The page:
The Absolute True Diary Of A Part Time Indian

1330 words - 5 pages

 “I’m never going to act like my mother!” These words are increasingly common and yet unavoidable. Why is it that as children, we are able to point out every flaw in our parents, but as we grow up, we recognize that we are repeating the same mistakes we observed? The answer is generational curses: un-cleansed iniquities that increase in strength from one generation to the next, affecting the members of that family and all who come into relationship with that family (Hickey 13). Marilyn Hickey, a Christian author, explains how this biblically rooted cycle is never ending when she says, “Each generation adds to the overall iniquity, further weakening the resistance of the next generation to sin” (21, 22). In other words, if your parents mess up you are now susceptible to making the same mistakes, and are most likely going to pass those mistakes to your children. In The Absolute True Diary of a Part-Time Indian, Sherman Alexie shows the beauty of hope in the presence of a generational curse. Even though the elders are the ones who produce the curses, they are also the ones who attempt to break Junior from their bond forming mistakes. The curses that Arnold’s elders imprint on him lead him to break out of his cultural bonds and improve himself as a developing young man.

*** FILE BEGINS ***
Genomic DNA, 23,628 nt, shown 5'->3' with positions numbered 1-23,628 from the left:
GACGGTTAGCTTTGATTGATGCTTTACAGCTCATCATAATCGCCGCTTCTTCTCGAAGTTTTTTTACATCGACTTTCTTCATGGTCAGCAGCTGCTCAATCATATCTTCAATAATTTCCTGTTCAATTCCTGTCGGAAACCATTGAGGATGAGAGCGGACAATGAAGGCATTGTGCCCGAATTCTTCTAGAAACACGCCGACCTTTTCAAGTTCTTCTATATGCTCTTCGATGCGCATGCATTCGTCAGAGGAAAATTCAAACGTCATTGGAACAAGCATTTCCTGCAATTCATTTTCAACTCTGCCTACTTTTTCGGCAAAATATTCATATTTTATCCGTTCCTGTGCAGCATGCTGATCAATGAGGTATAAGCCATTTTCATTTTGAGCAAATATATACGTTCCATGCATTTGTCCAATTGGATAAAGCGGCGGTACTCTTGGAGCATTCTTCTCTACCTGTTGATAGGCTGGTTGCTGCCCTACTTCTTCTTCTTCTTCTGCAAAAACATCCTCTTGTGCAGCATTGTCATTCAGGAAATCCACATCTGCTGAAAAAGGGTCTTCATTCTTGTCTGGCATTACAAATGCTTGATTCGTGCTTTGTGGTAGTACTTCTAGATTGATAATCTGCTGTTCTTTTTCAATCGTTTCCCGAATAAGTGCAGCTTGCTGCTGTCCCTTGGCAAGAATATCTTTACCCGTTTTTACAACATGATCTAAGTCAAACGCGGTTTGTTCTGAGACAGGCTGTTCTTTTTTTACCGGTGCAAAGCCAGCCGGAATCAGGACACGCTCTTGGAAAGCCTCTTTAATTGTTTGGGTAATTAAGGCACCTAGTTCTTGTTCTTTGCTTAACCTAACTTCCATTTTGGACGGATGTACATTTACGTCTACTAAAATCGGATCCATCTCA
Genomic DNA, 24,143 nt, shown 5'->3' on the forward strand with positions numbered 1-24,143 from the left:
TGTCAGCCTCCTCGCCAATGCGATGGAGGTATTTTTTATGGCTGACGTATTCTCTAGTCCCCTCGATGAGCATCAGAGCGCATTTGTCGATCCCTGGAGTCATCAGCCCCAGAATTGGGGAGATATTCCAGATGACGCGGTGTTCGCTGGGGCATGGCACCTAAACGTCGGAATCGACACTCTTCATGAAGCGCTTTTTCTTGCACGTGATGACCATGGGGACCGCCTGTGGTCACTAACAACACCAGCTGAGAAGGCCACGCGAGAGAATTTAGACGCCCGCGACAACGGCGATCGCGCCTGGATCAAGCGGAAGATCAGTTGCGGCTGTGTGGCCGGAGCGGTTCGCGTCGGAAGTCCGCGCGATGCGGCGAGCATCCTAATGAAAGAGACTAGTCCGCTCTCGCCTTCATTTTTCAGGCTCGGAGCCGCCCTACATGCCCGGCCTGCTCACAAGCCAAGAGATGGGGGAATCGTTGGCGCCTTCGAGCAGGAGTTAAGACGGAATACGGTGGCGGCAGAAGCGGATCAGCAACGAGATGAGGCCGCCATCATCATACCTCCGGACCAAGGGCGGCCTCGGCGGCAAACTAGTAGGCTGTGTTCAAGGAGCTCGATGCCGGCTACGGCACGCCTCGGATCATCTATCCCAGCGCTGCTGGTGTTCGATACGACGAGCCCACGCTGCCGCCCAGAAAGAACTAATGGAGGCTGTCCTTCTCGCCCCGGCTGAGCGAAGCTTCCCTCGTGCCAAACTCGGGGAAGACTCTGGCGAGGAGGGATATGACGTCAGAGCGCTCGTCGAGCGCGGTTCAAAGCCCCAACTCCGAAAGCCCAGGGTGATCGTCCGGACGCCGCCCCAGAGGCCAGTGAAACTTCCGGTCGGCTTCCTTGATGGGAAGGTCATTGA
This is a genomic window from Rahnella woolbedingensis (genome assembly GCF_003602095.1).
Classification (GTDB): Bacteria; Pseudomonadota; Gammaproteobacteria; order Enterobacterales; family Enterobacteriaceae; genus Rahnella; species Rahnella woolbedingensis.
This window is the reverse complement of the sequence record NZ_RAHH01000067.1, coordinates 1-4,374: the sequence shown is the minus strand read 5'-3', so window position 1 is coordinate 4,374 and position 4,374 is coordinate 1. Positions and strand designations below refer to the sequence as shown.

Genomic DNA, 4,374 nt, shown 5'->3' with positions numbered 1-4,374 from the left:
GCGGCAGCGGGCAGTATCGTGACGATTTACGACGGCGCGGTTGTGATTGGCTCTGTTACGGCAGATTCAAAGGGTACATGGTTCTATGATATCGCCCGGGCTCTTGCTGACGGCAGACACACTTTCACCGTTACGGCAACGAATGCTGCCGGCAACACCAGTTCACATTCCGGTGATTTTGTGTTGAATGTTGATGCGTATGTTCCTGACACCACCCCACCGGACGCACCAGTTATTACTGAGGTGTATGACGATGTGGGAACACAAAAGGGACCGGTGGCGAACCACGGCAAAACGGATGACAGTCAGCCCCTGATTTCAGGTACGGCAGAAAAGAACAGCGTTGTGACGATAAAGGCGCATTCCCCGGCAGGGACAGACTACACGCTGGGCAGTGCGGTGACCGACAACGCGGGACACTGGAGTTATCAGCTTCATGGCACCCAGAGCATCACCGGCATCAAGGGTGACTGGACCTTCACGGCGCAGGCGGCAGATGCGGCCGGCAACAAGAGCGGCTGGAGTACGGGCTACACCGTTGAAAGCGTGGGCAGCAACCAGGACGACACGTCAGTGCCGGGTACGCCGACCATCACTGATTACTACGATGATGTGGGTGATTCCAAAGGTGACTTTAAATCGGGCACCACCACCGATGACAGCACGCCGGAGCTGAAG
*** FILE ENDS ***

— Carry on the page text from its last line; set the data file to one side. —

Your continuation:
Mr. P bestows the curse of hopelessness to Arnold, which inspires him to break free from the bonds of his ancestors. Even though his students see him as worthless, Mr. P is humble, poor, hurt by the ones he is trying to save, an educator, and merciful, which leads to the betterment of Junior. Going back to biblical references, the readers can see that these adjectives also line up perfectly with the personality of Jesus: the higher power capable of breaking generational curses. In a way, Mr. P is Junior’s version of Jesus who is merciful on him and gives him the power to break free from his ancestral bonds. When Mr. P illuminates the fact that, “All these kids have given up. All your friends. All the bullies. And their mothers and fathers have given up, too. And their grandparents gave up and their grandparents before them,” he imprints the curse of hopelessness into Junior's conscience (Alexie 42). However, instead of dwelling on this fact, he presents Junior with a hopeful vision saying that, “You’re going to find more and more hope the farther and farther you walk away from this sad, sad, sad reservation” (Alexie 43). By doing this, Mr. P plants the seed of hope in Junior’s conscience that eventually flourishes. Junior progresses later in the conversation to say, “I was starting to understand. I had to add my hope to somebody else's hope. I had to multiply hope by hope” (Alexie 43) which verifies that the bonds of his hopelessness are being broken. He demonstrates his new progression even more so when he says, “I have to prove that I will never give up... I'm never going to quit living life this hard, you know? I'm never going to surrender to anybody. Never, ever, ever” (Alexie...

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